I like to have soft white bread in the house for sandwiches and toast as my grandchildren will eat no other. I prefer to make my own as I know what is in there and always use milk to add a little extra protein, calcium and vitamins for those growing little people I often cover my loaf with another loaf tin while baking to achieve nice soft white bread as you can see here. I was therefore intrigued to see this bread tin on the Lakeland site. It is called a milk loaf tin
I loved the shape and also the little marks which I thought would make an excellent guide for cutting. The children love their little round slices. It makes perfect sandwiches and is as soft as can be. A good buy I think. The card that came with the tin recommended 350 gms of flour but it wasn't quite enough to fill the tin. It also recommended one rise in the tin itself. This took a very long time. I assume because the metal was cold. I made the bread my own way and it worked perfectly. This is so often the case when you get a recipe with a piece of equipment. It never seems to work. I often wonder where they get these recipes from.
450g/1lb Strong white bread flour
1 teasp fast action yeast
250-270 mls/ 1 cup warm milk
1/2 teaspoon salt
25gms/1oz melted butter or 2 tablespoons of oil
A little honey (optional)
I tend to make a starter sponge with my bread but this is not necessary. If you want to do it this way, place all of the liquid and all of the yeast with half the flour in a bowl. Mix well, cover and leave for an hour or up to eight hours if you wish. Then just add the rest of the flour and the other ingredients and knead as usual. I do find it gives a nicer texture and crumb but it's not always possible to make the time. I often do this either just before I go to bed for morning bread or put it together in the morning for bread for dinner. You can do this with any bread recipe you have.
For the quick route
Place all the ingredients in a bowl.
Check at this point if your dough is too dry or wet. It should come together as a nice soft dough that comes away cleanly from the sides of the bowl when you start to knead. If it is too dry (shaggy looking) add a little more milk. If it is sticky add a little more flour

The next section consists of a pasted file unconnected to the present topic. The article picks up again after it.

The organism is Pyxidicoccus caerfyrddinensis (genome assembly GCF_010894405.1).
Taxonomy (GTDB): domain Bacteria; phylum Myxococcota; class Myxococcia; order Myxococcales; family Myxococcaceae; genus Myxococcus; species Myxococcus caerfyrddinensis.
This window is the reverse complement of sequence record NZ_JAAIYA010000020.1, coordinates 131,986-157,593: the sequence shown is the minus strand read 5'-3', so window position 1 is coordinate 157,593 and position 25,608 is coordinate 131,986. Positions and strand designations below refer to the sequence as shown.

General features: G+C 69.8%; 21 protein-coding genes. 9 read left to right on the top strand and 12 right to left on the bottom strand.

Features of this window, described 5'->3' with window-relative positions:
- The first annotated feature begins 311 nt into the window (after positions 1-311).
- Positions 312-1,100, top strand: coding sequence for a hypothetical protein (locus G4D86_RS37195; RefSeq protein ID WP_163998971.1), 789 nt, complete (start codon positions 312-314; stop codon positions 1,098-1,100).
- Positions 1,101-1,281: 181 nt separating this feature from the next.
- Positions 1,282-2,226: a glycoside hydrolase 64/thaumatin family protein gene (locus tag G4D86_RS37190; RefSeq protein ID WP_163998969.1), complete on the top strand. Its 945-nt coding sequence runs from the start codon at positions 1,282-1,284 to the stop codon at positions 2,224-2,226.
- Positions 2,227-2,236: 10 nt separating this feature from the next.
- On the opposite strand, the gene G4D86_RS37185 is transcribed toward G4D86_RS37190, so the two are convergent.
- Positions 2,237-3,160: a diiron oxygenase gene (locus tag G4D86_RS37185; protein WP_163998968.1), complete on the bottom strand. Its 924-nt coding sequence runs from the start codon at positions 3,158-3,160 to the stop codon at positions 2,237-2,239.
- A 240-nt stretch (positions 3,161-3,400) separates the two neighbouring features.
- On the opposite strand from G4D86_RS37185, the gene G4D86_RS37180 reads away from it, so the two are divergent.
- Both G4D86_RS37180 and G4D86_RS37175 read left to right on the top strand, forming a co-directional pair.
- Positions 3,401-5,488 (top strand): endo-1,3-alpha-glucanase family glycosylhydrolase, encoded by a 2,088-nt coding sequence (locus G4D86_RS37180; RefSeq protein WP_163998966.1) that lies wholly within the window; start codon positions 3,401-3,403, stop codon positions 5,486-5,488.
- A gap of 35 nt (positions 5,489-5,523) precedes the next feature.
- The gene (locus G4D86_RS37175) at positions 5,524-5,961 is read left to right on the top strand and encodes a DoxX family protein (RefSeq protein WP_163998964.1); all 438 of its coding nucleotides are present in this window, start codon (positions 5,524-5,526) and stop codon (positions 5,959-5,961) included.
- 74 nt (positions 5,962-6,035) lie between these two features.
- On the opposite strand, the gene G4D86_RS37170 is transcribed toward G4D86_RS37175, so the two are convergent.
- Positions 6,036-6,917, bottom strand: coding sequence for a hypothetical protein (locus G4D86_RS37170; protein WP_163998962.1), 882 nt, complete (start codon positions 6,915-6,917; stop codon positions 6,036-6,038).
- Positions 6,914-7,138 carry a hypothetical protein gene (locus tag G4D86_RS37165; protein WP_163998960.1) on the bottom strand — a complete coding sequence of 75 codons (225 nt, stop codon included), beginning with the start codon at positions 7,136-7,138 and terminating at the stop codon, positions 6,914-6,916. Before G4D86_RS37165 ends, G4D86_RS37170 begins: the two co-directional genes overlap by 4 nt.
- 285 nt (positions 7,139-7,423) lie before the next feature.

Knead for ten minutes by hand or for five minutes if using a dough hook on your stand mixer. You should have a nice smooth elastic ball of dough.
Form it into a ball and place in a slightly oiled bowl. Cover with cling film and leave to rise in a warm place until doubled in volume which should take about an hour.
Lightly grease and lightly flour the tin.
For the next stage oil you hands and work top to stop everything sticking.
Pull the dough gently out of the bowl then dimple out flat on the work top with your fingers to expel the excess gas. Make the long edge about the same length as the tin.
Now roll it in a sausage towards you pressing each fold along the line with your thumbs.
Tuck in the ends and you should have a cylinder shape. Place this in the tin and press it down gently to fit.
Cover with the lid and leave for half to one hour. There is a little spy hole on this tin so you can see the dough reach the top.
(If you are using an ordinary loaf tin it should rise to to nearly the top of the tin and place the tin in a supermarket carrier bag while rising. It keeps the moisture in If you shake the dough very slightly it will feel very light so you know it is ready for the oven)
Bake in a preheated oven 200.C/ 180.c fan/Gas6/400.F
for approx thirty to thirty five mins.
Then it is just a case of unmoulding it from it's tin and leaving it to cool on a wire rack.
If done in an ordinary loaf tin it should be well risen and golden tapping hollow on the bottom
When I am making up the dough I turn my oven on at the lowest point for a few minutes then turn off. I put the bowl of covered dough in there to rise. This gives a nice warm environment for it
For the second rise I preheat my oven and set the loaf on the hob to get warmth while it rises. In this case I also warmed the milk loaf tin a little too.
Now I'm off to make a brown version for Granny :)
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